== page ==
Tuesday, November 30, 2010
Let's say something terrible happens, and one of your close friends passes away. According to some experts on the debt-collection industry referenced in The Washington Post, you might be getting a few unpleasant phone calls:
The Federal Trade Commission is seeking to revise the protocol surrounding two of life's touchiest subjects: debt and death.
The rise in debt collection has spawned a niche market devoted to recouping money from those who die with unpaid bills. The FTC began investigating the practice several months ago and found confusion among collectors over whom they were allowed to contact and what they could say, said Joel Winston, the agency's associate director of financial practices.
The federal Fair Debt Collection Practices Act limits the people that collectors can contact to those with authority to pay the debt - typically a spouse or family member, and possibly a third-party executor of an estate. But in a proposed policy statement, the FTC said changes to court procedures have widened the pool of those who may be able to pay to include a host of other legal representatives.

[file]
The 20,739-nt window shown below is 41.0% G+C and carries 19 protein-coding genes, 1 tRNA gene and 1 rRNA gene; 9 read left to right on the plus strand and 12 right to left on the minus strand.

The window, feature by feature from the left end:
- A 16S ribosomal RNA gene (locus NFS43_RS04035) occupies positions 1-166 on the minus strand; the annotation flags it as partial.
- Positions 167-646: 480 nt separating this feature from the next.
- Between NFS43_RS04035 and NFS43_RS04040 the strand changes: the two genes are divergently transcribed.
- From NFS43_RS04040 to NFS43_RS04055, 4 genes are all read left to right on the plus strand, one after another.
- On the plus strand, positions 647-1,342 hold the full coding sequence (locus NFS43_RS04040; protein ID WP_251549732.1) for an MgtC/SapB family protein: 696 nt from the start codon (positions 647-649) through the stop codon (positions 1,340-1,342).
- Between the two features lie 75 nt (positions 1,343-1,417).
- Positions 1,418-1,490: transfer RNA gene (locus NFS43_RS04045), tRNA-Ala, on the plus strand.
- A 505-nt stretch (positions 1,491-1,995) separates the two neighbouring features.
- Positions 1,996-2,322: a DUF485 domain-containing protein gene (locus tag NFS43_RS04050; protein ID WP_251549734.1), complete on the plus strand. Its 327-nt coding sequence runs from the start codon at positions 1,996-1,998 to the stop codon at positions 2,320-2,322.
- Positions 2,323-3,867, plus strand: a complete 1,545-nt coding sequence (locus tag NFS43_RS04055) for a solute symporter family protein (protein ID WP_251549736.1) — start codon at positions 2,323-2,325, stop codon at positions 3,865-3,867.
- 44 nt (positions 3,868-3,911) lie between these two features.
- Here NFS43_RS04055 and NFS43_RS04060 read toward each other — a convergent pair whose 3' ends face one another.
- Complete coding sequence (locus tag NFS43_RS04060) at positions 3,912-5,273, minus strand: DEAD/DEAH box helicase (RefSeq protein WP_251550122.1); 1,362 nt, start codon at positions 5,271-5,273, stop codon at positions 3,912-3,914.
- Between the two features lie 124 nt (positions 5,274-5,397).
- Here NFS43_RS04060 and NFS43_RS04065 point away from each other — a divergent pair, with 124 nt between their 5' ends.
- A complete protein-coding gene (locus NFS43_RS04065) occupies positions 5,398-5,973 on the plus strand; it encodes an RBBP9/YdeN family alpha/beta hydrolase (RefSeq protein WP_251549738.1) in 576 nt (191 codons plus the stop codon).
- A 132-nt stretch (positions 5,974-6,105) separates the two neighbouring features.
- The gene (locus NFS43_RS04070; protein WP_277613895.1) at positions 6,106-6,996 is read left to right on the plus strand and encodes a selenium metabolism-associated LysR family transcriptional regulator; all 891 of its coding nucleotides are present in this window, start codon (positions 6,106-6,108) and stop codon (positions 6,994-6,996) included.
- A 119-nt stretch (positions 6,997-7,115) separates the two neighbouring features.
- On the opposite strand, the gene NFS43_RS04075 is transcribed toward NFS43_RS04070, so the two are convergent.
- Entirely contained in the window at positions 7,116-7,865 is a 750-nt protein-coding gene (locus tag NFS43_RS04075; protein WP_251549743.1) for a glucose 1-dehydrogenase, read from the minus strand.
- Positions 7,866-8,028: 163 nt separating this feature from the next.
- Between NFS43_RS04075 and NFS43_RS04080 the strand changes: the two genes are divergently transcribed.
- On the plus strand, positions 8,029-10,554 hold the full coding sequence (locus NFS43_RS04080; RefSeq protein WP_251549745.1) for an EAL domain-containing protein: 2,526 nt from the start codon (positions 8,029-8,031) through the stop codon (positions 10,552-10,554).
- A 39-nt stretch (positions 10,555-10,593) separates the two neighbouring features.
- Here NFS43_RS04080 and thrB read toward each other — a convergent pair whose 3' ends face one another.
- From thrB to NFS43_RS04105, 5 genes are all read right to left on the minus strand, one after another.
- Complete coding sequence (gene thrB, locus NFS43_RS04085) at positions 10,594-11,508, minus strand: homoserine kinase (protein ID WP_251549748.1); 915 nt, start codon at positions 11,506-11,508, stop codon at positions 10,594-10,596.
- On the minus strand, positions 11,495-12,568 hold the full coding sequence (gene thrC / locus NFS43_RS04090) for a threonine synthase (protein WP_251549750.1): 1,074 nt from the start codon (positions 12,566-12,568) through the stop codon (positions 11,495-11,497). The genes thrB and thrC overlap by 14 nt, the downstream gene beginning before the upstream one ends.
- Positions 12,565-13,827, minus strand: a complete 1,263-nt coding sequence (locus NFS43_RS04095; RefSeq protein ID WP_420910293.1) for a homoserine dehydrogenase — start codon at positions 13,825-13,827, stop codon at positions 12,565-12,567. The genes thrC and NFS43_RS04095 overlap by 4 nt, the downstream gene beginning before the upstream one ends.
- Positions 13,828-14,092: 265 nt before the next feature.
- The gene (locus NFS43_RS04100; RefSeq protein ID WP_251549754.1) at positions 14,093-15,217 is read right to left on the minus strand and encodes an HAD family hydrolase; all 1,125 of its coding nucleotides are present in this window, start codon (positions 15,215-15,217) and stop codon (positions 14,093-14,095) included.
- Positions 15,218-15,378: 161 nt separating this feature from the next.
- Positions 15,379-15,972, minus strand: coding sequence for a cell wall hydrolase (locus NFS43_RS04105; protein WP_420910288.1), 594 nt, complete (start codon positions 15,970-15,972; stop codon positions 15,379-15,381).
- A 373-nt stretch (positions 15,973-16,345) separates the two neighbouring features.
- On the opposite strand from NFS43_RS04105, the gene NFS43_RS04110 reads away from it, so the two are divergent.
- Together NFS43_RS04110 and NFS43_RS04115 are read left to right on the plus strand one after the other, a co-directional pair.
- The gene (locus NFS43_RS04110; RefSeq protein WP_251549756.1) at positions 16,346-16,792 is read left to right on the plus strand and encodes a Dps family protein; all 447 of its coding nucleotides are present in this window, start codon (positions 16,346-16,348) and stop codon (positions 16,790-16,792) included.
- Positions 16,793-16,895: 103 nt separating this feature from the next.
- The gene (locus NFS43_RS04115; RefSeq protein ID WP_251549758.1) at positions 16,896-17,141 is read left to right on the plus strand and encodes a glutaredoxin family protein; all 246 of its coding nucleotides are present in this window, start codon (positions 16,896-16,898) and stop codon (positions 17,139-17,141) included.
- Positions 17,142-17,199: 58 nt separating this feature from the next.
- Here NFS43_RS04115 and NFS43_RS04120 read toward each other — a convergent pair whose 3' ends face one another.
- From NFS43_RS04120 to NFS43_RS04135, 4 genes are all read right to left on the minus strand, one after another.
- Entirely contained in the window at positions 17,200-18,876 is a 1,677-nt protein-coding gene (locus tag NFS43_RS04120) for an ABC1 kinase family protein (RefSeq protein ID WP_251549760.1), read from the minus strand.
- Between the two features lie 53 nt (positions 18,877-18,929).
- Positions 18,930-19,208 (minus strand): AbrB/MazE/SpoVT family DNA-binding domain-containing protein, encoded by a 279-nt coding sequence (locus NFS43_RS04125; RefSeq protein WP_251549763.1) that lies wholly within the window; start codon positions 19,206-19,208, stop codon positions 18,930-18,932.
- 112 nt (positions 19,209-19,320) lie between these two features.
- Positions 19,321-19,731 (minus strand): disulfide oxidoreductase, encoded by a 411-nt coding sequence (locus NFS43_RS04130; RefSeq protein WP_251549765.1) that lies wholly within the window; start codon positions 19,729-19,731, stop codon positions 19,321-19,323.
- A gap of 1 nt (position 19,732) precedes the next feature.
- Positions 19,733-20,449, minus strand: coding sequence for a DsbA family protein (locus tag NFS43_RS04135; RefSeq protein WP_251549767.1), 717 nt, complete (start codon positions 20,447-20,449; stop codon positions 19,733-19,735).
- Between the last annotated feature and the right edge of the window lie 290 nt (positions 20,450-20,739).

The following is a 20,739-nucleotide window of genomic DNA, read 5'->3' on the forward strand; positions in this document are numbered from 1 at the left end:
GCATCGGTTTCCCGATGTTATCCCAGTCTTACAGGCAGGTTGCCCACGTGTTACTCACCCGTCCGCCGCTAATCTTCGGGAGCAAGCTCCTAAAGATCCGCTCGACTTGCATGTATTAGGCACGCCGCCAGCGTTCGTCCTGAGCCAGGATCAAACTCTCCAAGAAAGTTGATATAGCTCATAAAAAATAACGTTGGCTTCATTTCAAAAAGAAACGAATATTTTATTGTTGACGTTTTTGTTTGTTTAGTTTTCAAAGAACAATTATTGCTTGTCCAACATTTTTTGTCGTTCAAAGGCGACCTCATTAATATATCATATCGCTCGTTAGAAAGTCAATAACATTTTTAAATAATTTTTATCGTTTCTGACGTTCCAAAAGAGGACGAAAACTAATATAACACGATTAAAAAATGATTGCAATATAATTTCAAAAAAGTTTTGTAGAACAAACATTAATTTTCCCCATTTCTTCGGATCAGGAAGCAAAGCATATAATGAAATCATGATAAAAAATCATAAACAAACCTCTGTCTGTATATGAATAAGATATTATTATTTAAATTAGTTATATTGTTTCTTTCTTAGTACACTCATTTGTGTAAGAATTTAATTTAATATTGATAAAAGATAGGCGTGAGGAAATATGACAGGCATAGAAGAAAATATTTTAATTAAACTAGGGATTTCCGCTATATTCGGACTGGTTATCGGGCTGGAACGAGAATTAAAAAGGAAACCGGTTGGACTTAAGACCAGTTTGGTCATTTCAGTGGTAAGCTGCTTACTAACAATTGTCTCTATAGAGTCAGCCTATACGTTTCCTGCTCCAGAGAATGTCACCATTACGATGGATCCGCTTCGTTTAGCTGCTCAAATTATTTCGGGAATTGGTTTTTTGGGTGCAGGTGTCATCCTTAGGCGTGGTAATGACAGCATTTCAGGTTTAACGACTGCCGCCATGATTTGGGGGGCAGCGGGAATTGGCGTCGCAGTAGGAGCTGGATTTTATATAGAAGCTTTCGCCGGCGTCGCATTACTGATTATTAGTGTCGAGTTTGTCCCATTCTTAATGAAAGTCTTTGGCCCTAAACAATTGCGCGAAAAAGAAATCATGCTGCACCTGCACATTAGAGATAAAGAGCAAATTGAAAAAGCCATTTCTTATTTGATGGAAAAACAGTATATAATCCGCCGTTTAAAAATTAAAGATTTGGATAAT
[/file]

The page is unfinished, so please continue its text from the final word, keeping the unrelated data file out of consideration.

Locating those who can pay the debt creates another challenge. Often, collectors may contact several friends or relatives in their attempt to find the right person. Current law allows collectors to only ask for "location information" without revealing that a debt is owed. The FTC is considering relaxing that rule for those who are deceased.
The FTC proposal states that collectors appealing to consumers' "moral obligation" to close the debt could violate federal law. In addition, it emphasized that collectors cannot imply that those with authority to pay the debt must do so out of their own pockets. All debts should be paid out of the deceased's estate.
To be clear, someone might call you to track down your dead friend's money, and they might imply you should help cover some of those debts, but you're not actually legally responsible to do so.
Still, you never can be too sure. I think I might running credit checks on people I meet from now on.